Stories about CBD helping with depression, anxiety, seizures, and pain are a dime a dozen. But how does it actually work? At BEYOND CBD we base all our products on peer – reviewed studies, and that research extends to the scientific mechanisms, the “HOW and WHY.” Today’s blog will explore how CBD effects and interacts with neurotransmitters in the brain.
- Depression & Anxiety
Cannabinoid CB1 receptors are among the most common protein receptors found in the brain. CBD has a suppressive effect of cytokine-induced tryptophan degradation. You may be wondering what kind of scientific shit is this, well, let me explain. By suppressing the degradation or loss of tryptophan, your brain is able to synthesize more serotonin. Increased levels of serotonin in the brain, as you may have guessed, are a key factor in the overall homeostasis, the great game of leveling mood, and links with GABA receptors to produce anxiolytic effects, aka anti – anxiety.
Another study found that CBD was able to bind to 5-HT1 receptors as an “agonist” (defined as a substance which initiates a physiological response when combined with a receptor) which means that CBD can have an influence beyond functions mediated by cannabinoid receptors, creating new mechanisms for anxiety control beyond the standard CB1 and CB2 neurotransmitters.
- Seizures & Epilepsy
What the Science says: When CBD binds GABA receptor subtypes, it can support neurological anticonvulsant action. What that means: CBD helps reduce the effects of epilepsy and seizures. Another interesting fact to note – CBD doesn’t bind competitively with the benzodiazepine receptor – since it doesn’t have the same location – so it becomes more effective to those who are resistant to benzodiazepines. So when we hear the stories about how people find CBD is more effective to reduce seizures than medication? Now we know why!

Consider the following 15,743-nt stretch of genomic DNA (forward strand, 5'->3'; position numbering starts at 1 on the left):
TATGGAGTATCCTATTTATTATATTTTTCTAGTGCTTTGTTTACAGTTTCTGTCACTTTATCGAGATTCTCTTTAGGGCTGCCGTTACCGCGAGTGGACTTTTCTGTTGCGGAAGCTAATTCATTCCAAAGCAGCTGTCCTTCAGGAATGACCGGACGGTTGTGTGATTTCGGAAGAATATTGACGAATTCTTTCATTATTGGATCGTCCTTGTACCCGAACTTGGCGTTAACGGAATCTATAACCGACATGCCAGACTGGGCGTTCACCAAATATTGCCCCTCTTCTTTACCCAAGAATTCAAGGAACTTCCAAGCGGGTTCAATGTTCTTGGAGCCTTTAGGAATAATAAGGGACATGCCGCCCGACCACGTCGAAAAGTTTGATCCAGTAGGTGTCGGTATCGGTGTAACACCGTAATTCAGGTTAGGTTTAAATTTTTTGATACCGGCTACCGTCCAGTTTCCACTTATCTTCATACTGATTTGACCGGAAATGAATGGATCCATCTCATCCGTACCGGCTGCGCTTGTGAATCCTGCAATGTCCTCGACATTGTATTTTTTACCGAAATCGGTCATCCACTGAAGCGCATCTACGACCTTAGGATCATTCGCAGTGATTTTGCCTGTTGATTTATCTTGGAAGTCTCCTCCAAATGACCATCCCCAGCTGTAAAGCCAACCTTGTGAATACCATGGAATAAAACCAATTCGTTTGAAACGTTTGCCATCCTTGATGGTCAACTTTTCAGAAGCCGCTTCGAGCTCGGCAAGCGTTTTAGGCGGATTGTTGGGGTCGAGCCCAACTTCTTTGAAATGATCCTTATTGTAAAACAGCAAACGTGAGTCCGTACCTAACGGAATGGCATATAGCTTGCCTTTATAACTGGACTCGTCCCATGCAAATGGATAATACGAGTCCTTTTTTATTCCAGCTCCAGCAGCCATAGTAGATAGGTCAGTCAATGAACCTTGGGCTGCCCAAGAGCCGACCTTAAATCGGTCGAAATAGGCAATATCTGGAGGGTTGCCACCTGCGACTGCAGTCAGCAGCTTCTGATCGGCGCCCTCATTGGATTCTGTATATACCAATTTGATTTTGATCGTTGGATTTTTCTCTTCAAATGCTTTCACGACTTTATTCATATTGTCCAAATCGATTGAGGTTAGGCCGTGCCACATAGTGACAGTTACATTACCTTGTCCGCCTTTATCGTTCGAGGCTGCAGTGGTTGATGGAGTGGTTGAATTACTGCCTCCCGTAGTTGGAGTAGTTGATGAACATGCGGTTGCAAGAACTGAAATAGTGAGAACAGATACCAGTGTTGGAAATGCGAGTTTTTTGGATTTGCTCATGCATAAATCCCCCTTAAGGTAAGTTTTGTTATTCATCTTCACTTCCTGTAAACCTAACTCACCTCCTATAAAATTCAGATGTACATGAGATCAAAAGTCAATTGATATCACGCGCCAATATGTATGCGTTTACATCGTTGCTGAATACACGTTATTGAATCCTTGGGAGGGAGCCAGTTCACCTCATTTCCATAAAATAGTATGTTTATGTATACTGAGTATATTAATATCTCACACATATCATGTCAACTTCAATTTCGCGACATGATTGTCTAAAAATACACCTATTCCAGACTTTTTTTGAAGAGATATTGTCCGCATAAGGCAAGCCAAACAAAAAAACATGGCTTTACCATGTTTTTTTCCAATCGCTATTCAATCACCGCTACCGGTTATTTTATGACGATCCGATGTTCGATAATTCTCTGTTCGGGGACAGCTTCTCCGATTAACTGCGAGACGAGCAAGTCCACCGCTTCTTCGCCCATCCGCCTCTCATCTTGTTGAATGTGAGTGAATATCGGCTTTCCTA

- Pain Perception
CBD is the compound that binds CB1 and CB2 Receptors, with CB1 being the most prevalent throughout the body, these have a high concentration in areas of the central nervous system, spinal cord, and the peripheral nervous system. All of these systems have “nociceptive functions” – which are the main pathways important to pain sensation and perception. CBD’s ability to function as a serotonin reuptake inhibitor also allows it to mitigate the disruption of serotonin levels in individuals with neuropathic pain.
CBD is an exciting new integrative, plant-based, sustainable option for those struggling with any of the aforementioned chronic conditions, as well as many more. By exploring the science behind CBD’s interaction with neurotransmitters we are becoming increasingly less dependent on pharmaceuticals and more enlightened about the options that come from nature.
CBD has the ability to bind a variety of neurotransmitter receptors in the brain and nervous system and has a varied array of effects. This allows for potentially new treatment methods that could be able to complement current therapies and replace options are not proving effective; or carry a laundry list of side effects.
- D.A. Panel Recommends Approval of Cannabis-Based Drug for Epilepsy - The New York Times (nytimes.com)
- Treating Depression With CBD | Hemppedia
- Effects of cannabidiol on brain excitation and inhibition systems; a randomised placebo-controlled single dose trial during magnetic resonance spectroscopy in adults with and without autism spectrum disorder | Neuropsychopharmacology (nature.com)
- Frontiers | A Systematic Review on the Pharmacokinetics of Cannabidiol in Humans | Pharmacology (frontiersin.org)
- Degradation of Tryptophan Messenger: Direction of in vivo Degradation of Tryptophan Messenger RNA–A Correction | Nature
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